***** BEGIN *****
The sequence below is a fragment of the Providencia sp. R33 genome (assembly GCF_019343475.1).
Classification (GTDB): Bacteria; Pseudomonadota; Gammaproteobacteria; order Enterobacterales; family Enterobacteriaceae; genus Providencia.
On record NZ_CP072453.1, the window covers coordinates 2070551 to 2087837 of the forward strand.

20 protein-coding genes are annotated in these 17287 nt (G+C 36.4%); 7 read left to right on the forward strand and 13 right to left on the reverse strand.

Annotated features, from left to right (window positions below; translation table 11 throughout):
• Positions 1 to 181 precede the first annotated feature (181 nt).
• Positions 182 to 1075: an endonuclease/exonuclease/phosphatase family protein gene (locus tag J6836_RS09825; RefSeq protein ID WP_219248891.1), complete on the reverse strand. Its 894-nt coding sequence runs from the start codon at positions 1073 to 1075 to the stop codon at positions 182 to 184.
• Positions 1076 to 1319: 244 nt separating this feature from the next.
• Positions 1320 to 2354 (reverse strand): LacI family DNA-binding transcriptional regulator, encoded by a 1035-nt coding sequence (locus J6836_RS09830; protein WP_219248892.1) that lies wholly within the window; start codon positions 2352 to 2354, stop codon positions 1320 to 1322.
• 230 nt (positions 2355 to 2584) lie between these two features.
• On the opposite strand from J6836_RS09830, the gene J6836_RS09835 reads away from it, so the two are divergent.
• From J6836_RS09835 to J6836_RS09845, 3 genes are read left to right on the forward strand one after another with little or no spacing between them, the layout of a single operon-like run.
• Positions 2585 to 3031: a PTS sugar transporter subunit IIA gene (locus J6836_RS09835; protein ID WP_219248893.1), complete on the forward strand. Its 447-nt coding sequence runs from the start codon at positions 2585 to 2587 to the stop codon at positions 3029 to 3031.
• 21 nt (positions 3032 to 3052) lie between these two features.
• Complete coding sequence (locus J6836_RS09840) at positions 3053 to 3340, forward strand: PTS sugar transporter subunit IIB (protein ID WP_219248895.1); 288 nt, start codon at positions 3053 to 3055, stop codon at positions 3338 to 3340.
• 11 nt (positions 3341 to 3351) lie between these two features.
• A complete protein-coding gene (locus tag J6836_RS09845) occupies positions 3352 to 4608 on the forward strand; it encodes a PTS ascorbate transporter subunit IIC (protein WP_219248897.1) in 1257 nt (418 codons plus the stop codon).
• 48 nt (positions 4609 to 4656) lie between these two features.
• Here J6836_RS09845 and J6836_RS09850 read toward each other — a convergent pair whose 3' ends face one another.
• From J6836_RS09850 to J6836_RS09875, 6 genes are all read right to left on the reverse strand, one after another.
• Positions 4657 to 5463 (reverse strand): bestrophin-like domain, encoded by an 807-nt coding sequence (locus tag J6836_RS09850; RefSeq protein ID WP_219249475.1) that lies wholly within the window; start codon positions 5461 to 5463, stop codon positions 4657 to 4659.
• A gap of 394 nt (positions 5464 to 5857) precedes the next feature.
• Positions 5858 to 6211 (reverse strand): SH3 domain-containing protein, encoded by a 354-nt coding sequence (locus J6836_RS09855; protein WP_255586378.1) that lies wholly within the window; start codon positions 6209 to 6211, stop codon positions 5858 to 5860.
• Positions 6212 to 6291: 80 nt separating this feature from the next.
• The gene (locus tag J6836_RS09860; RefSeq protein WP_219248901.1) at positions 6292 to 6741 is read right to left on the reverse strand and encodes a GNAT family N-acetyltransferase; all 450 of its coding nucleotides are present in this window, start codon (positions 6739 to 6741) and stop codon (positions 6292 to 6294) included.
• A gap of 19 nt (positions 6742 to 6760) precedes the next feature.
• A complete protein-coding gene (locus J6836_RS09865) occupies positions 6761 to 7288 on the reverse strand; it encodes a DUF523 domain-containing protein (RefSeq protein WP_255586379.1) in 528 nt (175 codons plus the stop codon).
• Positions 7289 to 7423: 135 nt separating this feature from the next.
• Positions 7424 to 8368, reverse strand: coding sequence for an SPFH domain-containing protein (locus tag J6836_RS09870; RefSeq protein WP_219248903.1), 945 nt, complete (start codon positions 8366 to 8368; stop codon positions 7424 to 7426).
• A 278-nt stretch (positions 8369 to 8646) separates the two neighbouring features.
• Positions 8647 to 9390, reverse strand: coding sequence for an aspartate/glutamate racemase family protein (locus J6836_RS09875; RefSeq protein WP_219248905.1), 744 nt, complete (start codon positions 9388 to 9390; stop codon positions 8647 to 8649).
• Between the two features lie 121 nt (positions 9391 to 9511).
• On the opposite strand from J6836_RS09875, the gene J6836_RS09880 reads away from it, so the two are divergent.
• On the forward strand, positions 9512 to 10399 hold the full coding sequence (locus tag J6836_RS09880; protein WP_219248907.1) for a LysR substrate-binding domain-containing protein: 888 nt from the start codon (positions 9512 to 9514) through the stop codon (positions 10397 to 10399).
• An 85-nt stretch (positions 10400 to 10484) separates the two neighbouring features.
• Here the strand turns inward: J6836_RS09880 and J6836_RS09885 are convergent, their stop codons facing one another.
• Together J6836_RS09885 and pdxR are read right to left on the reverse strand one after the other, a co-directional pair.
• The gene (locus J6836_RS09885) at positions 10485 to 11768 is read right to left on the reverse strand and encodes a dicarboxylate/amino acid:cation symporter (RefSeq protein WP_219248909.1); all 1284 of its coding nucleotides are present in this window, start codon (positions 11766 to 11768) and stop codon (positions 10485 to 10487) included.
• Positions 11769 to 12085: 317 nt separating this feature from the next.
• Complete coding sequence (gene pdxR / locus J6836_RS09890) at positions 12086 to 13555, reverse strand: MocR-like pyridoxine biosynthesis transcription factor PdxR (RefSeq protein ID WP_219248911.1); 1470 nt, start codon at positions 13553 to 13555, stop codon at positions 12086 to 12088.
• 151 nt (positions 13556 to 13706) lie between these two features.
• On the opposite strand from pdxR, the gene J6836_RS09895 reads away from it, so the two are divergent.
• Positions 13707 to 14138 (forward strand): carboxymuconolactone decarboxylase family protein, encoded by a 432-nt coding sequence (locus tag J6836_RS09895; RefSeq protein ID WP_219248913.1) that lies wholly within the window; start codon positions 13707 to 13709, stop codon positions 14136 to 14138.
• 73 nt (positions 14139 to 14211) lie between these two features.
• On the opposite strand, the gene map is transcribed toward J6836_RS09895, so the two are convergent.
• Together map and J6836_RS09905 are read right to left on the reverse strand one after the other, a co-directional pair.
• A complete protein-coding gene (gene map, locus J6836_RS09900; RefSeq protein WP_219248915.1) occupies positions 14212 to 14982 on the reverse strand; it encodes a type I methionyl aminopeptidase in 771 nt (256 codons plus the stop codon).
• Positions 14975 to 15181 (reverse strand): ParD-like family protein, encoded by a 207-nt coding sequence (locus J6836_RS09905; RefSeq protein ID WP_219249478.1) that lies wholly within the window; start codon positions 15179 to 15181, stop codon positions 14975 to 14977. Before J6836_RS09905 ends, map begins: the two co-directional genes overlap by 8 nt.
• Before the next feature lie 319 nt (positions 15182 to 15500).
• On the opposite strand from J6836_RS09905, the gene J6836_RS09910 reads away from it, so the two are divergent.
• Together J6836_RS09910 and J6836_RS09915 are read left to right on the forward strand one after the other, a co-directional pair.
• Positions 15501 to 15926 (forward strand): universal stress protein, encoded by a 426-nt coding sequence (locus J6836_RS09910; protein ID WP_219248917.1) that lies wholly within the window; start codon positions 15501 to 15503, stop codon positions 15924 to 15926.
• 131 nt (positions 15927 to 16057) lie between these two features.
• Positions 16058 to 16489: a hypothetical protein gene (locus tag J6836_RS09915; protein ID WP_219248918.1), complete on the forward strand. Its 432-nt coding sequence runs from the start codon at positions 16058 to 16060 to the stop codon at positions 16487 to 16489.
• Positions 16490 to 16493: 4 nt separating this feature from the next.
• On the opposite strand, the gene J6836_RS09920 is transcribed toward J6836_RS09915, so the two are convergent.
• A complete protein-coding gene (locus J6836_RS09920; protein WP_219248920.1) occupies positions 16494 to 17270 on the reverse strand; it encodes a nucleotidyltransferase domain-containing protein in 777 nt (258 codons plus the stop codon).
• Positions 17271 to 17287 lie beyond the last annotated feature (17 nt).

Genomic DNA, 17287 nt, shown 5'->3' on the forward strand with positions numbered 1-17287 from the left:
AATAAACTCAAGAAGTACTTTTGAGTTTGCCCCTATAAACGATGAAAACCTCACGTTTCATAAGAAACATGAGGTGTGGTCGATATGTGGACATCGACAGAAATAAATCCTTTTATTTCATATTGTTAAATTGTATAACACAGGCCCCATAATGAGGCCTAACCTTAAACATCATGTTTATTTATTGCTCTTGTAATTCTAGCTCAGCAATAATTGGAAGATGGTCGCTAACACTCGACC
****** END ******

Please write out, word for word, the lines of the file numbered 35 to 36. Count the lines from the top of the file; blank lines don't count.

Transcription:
• An 85-nt stretch (positions 10400 to 10484) separates the two neighbouring features.
• Here the strand turns inward: J6836_RS09880 and J6836_RS09885 are convergent, their stop codons facing one another.